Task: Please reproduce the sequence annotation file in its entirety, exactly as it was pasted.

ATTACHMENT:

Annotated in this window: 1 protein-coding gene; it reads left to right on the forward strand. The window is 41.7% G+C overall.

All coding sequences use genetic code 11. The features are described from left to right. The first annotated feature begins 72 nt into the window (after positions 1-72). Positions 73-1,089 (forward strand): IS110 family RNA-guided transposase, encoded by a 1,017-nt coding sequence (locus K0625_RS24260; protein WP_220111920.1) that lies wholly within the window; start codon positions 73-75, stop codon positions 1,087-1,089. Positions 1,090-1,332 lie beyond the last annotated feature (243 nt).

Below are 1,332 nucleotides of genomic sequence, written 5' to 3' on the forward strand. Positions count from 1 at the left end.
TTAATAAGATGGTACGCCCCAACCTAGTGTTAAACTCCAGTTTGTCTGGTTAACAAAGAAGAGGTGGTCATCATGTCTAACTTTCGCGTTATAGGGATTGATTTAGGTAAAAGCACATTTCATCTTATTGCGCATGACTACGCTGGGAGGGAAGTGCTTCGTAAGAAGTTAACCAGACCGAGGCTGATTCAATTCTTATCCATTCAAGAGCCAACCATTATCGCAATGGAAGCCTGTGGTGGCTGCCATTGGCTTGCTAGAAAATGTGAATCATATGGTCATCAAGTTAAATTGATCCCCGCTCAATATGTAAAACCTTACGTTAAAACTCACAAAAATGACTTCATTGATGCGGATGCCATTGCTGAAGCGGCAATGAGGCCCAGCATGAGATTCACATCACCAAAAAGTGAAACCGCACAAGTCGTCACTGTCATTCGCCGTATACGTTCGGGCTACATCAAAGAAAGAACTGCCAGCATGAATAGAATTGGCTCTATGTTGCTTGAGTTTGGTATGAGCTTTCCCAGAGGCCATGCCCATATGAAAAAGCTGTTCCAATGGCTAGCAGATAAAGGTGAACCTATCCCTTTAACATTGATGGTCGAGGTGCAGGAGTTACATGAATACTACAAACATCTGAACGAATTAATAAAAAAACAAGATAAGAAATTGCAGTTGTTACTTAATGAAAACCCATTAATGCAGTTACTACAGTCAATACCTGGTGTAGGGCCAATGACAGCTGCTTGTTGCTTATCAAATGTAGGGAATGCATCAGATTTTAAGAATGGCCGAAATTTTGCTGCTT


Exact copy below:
Annotated in this window: 1 protein-coding gene; it reads left to right on the forward strand. The window is 41.7% G+C overall.

All coding sequences use genetic code 11. The features are described from left to right. The first annotated feature begins 72 nt into the window (after positions 1-72). Positions 73-1,089 (forward strand): IS110 family RNA-guided transposase, encoded by a 1,017-nt coding sequence (locus K0625_RS24260; protein WP_220111920.1) that lies wholly within the window; start codon positions 73-75, stop codon positions 1,087-1,089. Positions 1,090-1,332 lie beyond the last annotated feature (243 nt).

Below are 1,332 nucleotides of genomic sequence, written 5' to 3' on the forward strand. Positions count from 1 at the left end.
TTAATAAGATGGTACGCCCCAACCTAGTGTTAAACTCCAGTTTGTCTGGTTAACAAAGAAGAGGTGGTCATCATGTCTAACTTTCGCGTTATAGGGATTGATTTAGGTAAAAGCACATTTCATCTTATTGCGCATGACTACGCTGGGAGGGAAGTGCTTCGTAAGAAGTTAACCAGACCGAGGCTGATTCAATTCTTATCCATTCAAGAGCCAACCATTATCGCAATGGAAGCCTGTGGTGGCTGCCATTGGCTTGCTAGAAAATGTGAATCATATGGTCATCAAGTTAAATTGATCCCCGCTCAATATGTAAAACCTTACGTTAAAACTCACAAAAATGACTTCATTGATGCGGATGCCATTGCTGAAGCGGCAATGAGGCCCAGCATGAGATTCACATCACCAAAAAGTGAAACCGCACAAGTCGTCACTGTCATTCGCCGTATACGTTCGGGCTACATCAAAGAAAGAACTGCCAGCATGAATAGAATTGGCTCTATGTTGCTTGAGTTTGGTATGAGCTTTCCCAGAGGCCATGCCCATATGAAAAAGCTGTTCCAATGGCTAGCAGATAAAGGTGAACCTATCCCTTTAACATTGATGGTCGAGGTGCAGGAGTTACATGAATACTACAAACATCTGAACGAATTAATAAAAAAACAAGATAAGAAATTGCAGTTGTTACTTAATGAAAACCCATTAATGCAGTTACTACAGTCAATACCTGGTGTAGGGCCAATGACAGCTGCTTGTTGCTTATCAAATGTAGGGAATGCATCAGATTTTAAGAATGGCCGAAATTTTGCTGCTT